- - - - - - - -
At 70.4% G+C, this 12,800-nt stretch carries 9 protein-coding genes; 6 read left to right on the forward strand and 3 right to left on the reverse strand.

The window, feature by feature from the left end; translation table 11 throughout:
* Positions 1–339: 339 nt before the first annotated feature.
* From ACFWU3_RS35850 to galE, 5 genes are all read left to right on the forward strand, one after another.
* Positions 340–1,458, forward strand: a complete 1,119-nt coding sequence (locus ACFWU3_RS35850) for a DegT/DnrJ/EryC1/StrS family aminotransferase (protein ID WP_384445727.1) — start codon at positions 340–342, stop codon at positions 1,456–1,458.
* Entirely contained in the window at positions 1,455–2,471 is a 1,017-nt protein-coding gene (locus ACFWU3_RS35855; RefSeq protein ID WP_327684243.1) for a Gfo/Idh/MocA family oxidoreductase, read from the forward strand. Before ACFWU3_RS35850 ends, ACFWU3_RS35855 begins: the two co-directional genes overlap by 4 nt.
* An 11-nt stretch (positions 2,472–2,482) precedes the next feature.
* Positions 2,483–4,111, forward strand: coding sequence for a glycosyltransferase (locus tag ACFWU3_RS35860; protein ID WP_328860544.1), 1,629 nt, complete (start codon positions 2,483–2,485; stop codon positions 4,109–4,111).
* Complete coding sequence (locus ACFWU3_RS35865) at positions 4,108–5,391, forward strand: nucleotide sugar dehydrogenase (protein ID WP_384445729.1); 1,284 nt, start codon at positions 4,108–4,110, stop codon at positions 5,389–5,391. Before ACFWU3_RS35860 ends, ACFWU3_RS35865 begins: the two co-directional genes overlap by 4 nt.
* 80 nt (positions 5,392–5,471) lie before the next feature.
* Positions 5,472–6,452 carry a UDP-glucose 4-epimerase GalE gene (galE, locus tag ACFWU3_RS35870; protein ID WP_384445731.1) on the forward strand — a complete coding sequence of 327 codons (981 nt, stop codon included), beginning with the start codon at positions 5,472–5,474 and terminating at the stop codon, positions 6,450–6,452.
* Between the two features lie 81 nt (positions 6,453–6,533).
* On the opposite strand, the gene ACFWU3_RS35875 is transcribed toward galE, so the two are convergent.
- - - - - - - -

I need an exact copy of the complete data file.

At 70.4% G+C, this 12,800-nt stretch carries 9 protein-coding genes; 6 read left to right on the forward strand and 3 right to left on the reverse strand.

The window, feature by feature from the left end; translation table 11 throughout:
* Positions 1–339: 339 nt before the first annotated feature.
* From ACFWU3_RS35850 to galE, 5 genes are all read left to right on the forward strand, one after another.
* Positions 340–1,458, forward strand: a complete 1,119-nt coding sequence (locus ACFWU3_RS35850) for a DegT/DnrJ/EryC1/StrS family aminotransferase (protein ID WP_384445727.1) — start codon at positions 340–342, stop codon at positions 1,456–1,458.
* Entirely contained in the window at positions 1,455–2,471 is a 1,017-nt protein-coding gene (locus ACFWU3_RS35855; RefSeq protein ID WP_327684243.1) for a Gfo/Idh/MocA family oxidoreductase, read from the forward strand. Before ACFWU3_RS35850 ends, ACFWU3_RS35855 begins: the two co-directional genes overlap by 4 nt.
* An 11-nt stretch (positions 2,472–2,482) precedes the next feature.
* Positions 2,483–4,111, forward strand: coding sequence for a glycosyltransferase (locus tag ACFWU3_RS35860; protein ID WP_328860544.1), 1,629 nt, complete (start codon positions 2,483–2,485; stop codon positions 4,109–4,111).
* Complete coding sequence (locus ACFWU3_RS35865) at positions 4,108–5,391, forward strand: nucleotide sugar dehydrogenase (protein ID WP_384445729.1); 1,284 nt, start codon at positions 4,108–4,110, stop codon at positions 5,389–5,391. Before ACFWU3_RS35860 ends, ACFWU3_RS35865 begins: the two co-directional genes overlap by 4 nt.
* 80 nt (positions 5,392–5,471) lie before the next feature.
* Positions 5,472–6,452 carry a UDP-glucose 4-epimerase GalE gene (galE, locus tag ACFWU3_RS35870; protein ID WP_384445731.1) on the forward strand — a complete coding sequence of 327 codons (981 nt, stop codon included), beginning with the start codon at positions 5,472–5,474 and terminating at the stop codon, positions 6,450–6,452.
* Between the two features lie 81 nt (positions 6,453–6,533).
* On the opposite strand, the gene ACFWU3_RS35875 is transcribed toward galE, so the two are convergent.